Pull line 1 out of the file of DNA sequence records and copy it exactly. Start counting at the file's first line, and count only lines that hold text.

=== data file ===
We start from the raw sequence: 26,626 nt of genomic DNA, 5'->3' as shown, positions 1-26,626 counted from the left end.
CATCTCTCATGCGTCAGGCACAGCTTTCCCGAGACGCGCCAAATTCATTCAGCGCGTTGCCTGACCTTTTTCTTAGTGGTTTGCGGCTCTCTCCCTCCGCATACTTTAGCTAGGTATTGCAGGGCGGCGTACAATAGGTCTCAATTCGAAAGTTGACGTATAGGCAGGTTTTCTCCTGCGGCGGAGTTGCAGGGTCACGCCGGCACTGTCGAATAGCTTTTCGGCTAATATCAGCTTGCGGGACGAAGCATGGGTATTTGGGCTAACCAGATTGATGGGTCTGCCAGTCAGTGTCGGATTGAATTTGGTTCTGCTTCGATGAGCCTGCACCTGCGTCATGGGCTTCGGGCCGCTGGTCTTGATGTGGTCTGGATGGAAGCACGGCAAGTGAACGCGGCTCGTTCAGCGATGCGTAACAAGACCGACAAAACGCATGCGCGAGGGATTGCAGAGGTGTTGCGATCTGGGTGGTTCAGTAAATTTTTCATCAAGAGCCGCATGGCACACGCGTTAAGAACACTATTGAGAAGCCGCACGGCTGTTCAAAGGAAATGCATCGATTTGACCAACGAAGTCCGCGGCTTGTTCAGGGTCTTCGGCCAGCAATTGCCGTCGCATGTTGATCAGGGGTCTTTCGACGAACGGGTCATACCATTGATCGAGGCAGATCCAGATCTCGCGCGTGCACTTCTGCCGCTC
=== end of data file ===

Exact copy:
We start from the raw sequence: 26,626 nt of genomic DNA, 5'->3' as shown, positions 1-26,626 counted from the left end.